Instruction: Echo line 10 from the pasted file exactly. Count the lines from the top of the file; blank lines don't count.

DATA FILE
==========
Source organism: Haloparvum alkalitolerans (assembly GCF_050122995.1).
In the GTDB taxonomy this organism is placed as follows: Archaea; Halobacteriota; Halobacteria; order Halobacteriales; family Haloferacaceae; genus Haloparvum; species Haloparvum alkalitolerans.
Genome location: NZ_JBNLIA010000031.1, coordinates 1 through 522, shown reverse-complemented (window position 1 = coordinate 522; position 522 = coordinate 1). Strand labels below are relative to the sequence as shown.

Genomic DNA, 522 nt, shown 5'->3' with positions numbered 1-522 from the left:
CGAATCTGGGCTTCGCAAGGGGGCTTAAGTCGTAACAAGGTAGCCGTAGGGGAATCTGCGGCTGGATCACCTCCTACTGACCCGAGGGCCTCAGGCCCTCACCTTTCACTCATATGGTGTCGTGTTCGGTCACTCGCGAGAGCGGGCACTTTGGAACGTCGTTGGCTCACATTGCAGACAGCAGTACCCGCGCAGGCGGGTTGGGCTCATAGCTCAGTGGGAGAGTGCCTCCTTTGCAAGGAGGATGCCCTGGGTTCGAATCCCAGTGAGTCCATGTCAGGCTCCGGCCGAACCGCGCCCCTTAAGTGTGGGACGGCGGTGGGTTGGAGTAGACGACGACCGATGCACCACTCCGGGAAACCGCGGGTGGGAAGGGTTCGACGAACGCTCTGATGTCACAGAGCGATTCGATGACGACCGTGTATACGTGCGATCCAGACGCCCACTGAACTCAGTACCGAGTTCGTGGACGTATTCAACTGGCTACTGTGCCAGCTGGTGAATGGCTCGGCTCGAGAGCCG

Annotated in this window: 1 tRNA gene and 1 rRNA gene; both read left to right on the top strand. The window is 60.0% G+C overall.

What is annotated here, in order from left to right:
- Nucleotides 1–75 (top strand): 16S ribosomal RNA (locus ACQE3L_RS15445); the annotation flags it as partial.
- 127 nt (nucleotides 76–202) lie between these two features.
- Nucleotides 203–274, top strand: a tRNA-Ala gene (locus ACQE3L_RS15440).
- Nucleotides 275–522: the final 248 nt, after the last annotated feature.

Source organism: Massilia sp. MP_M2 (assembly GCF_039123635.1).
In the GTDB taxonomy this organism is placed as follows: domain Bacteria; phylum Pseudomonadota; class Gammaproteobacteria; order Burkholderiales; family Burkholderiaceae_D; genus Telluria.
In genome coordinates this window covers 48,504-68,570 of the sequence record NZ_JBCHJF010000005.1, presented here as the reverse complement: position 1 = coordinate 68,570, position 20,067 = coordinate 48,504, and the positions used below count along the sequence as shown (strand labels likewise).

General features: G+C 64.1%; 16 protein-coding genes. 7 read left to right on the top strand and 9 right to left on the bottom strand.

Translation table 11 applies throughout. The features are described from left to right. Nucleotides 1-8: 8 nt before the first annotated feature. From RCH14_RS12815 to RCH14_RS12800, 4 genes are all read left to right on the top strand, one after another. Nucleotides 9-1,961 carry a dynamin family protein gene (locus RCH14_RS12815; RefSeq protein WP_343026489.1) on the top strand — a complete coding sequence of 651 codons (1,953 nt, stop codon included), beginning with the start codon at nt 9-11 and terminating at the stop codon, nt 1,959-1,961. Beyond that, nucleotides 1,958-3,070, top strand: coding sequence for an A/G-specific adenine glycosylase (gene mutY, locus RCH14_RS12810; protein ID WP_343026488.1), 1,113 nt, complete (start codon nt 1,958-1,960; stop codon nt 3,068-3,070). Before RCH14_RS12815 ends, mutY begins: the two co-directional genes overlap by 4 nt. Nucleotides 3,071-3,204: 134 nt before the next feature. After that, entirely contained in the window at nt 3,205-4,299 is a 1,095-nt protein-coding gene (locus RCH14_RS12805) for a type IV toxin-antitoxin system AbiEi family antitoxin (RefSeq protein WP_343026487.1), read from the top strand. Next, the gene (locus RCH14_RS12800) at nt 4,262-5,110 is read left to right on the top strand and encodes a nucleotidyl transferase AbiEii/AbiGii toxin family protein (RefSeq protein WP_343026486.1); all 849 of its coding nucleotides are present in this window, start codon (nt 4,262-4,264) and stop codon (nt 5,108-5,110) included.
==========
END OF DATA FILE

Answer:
- Nucleotides 203–274, top strand: a tRNA-Ala gene (locus ACQE3L_RS15440).